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review 2017-08-15 22:30
The Devil's Own Work by Alan Judd, narrated by Matt Godfrey
The Devil's Own Work - Alan Judd,Owen King

 

The Devil's Own Work is a beautifully written, subtly told Faustian tale, which the narrator performs perfectly.

 

A man relates the story of his friend, Edward, and how he became a famous and successful writer. A writer who, although he writes many words, ultimately has nothing of substance to say. Further along, we discover that Edward inherited a manuscript from a recently deceased author named Tyrell. With that manuscript he also seems to have inherited a beautiful, ageless woman named Eudoxy.

 

As the story unfolds, we learn more about the manuscript, (which only can be read one letter at a time, because to try to see an actual word results in the reader seeing gibberish.) It's when this manuscript falls into Edward's hands that he suddenly becomes successful. Is that because of the manuscript itself, or because of the mysterious Eudoxy? You'll have to read this to find out!

 

This novella length story is tight and slow to build. There isn't necessarily a denouement, but instead a growing realization of horror and what is truly involved. If you are a reader expecting a lot of action, this isn't the tale for you. However, if you have a love of language and precise storytelling, AND this premise sounds intriguing to you, I highly recommend you give The Devil's Own Work a try. It probably won't provoke any screams or shouts of terror from you, but I bet it will give you a bad case of the heebies-jeebies.

 

Highly recommended!

 

*This audiobook was provided free of charge by the narrator, in exchange for my honest feedback. This is it.*

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review 2017-08-15 00:45
Junji Ito's Cat Diary: Yon & Mu
Junji Ito's Cat Diary: Yon & Mu - Junji Ito
J-kun appears to have it all: a thriving career, a lovely fiancee, and a brand-new house. To make everything perfect he has invited A-ko, his fiancee, to live with him. He overlooked one thing.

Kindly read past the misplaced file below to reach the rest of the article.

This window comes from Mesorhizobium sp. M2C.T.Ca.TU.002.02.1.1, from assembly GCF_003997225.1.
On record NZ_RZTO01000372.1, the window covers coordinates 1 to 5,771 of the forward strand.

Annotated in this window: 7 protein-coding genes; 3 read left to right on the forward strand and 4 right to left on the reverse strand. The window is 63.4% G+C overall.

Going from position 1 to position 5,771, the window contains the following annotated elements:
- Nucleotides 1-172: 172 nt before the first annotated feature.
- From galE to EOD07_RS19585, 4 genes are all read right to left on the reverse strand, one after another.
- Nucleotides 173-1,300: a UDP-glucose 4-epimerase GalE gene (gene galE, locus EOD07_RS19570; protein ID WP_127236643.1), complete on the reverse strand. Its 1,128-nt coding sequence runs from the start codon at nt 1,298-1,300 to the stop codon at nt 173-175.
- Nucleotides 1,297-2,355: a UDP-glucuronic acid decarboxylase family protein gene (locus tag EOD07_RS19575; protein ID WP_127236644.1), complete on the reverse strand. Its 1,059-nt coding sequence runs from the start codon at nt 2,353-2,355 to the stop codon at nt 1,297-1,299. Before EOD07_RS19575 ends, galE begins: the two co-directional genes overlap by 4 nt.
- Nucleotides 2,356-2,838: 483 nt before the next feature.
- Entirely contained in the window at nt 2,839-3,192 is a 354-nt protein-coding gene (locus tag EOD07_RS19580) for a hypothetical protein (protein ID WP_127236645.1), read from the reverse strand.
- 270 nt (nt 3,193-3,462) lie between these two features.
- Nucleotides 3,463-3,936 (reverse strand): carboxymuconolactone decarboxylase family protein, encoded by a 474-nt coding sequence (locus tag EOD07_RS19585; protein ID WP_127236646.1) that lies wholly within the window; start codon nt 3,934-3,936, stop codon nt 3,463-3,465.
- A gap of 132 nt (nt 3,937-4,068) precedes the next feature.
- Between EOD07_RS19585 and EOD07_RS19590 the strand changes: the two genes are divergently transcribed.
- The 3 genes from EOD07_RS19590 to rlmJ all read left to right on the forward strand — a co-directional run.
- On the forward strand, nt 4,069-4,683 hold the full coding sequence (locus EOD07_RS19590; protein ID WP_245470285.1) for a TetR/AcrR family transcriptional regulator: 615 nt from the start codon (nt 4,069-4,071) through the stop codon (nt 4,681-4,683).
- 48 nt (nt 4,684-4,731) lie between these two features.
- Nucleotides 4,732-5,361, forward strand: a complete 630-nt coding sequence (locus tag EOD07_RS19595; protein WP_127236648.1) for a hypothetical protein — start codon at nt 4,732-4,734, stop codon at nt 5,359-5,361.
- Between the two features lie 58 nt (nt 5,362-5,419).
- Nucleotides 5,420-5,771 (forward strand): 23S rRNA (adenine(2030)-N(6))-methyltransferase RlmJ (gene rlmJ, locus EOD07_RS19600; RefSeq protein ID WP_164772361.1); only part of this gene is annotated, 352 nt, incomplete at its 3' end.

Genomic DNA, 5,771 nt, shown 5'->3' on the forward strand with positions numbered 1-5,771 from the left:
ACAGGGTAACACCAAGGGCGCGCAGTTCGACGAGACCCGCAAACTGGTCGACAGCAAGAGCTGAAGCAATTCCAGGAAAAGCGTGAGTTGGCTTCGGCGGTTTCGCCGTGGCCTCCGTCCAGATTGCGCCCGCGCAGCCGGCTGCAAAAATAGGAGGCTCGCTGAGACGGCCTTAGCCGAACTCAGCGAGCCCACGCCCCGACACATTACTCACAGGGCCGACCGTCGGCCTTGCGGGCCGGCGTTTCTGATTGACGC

A-ko has a cat.

And that cat that will not come alone.

Junji Ito sets a masterfully eerie tone with the framing of each panel and the absecene of pupils or irises in A-ko's eyes. Its not secret that horror and comedy often go hand in hand, and J-kun's transformation from cat-loather to cat-lover is extremely funny and disturbing.

Junji Ito's Cat Diary is a must-read for lovers of cats and the macabre alike.
 
 
 
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review 2017-08-14 18:40
Song of Susannah (Dark Tower #6) by Stephen King, narrated by George Guidall
Song of Susannah - George Guidall,Stephen King

 

Song of Susannah was not as enjoyable for me this time around. I deducted one star from my original rating.

 

It seemed like there were a lot of words, (especially the word "chap", enough already!) but the story didn't seem to move very far.

 

What I really enjoyed about this audio book were the diary entries from SK himself, which were read by the narrator after the story was over. In these entries, he talks about his drinking, about how some of the DT stories came about, and about how he and his wife argued over his taking his daily walks alongside a busy highway. That was truly chilling. I don't remember these being in the book back when I read it the first time, so it may be something that was only included in the audio, or in reprints of the original book? If I'm in error about that, I'm sure someone will let me know.

 

I only have one book to go in my audio re-read of the DT series.